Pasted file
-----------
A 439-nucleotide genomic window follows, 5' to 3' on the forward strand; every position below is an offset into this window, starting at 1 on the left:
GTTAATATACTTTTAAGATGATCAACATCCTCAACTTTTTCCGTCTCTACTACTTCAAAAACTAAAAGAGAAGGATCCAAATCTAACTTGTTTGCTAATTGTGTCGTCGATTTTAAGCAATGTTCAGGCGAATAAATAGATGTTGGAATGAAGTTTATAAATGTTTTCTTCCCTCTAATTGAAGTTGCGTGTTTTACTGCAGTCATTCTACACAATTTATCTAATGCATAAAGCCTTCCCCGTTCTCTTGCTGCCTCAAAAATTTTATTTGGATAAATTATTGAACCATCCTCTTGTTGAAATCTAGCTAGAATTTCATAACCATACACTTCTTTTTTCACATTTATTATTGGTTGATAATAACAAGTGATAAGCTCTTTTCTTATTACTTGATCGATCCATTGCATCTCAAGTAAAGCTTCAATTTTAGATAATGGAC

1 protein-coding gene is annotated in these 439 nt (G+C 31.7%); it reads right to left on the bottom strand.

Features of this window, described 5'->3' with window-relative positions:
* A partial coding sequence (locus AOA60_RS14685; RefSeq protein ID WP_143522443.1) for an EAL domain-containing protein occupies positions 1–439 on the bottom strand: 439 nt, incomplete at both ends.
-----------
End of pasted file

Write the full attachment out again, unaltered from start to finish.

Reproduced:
A 439-nucleotide genomic window follows, 5' to 3' on the forward strand; every position below is an offset into this window, starting at 1 on the left:
GTTAATATACTTTTAAGATGATCAACATCCTCAACTTTTTCCGTCTCTACTACTTCAAAAACTAAAAGAGAAGGATCCAAATCTAACTTGTTTGCTAATTGTGTCGTCGATTTTAAGCAATGTTCAGGCGAATAAATAGATGTTGGAATGAAGTTTATAAATGTTTTCTTCCCTCTAATTGAAGTTGCGTGTTTTACTGCAGTCATTCTACACAATTTATCTAATGCATAAAGCCTTCCCCGTTCTCTTGCTGCCTCAAAAATTTTATTTGGATAAATTATTGAACCATCCTCTTGTTGAAATCTAGCTAGAATTTCATAACCATACACTTCTTTTTTCACATTTATTATTGGTTGATAATAACAAGTGATAAGCTCTTTTCTTATTACTTGATCGATCCATTGCATCTCAAGTAAAGCTTCAATTTTAGATAATGGAC

1 protein-coding gene is annotated in these 439 nt (G+C 31.7%); it reads right to left on the bottom strand.

Features of this window, described 5'->3' with window-relative positions:
* A partial coding sequence (locus AOA60_RS14685; RefSeq protein ID WP_143522443.1) for an EAL domain-containing protein occupies positions 1–439 on the bottom strand: 439 nt, incomplete at both ends.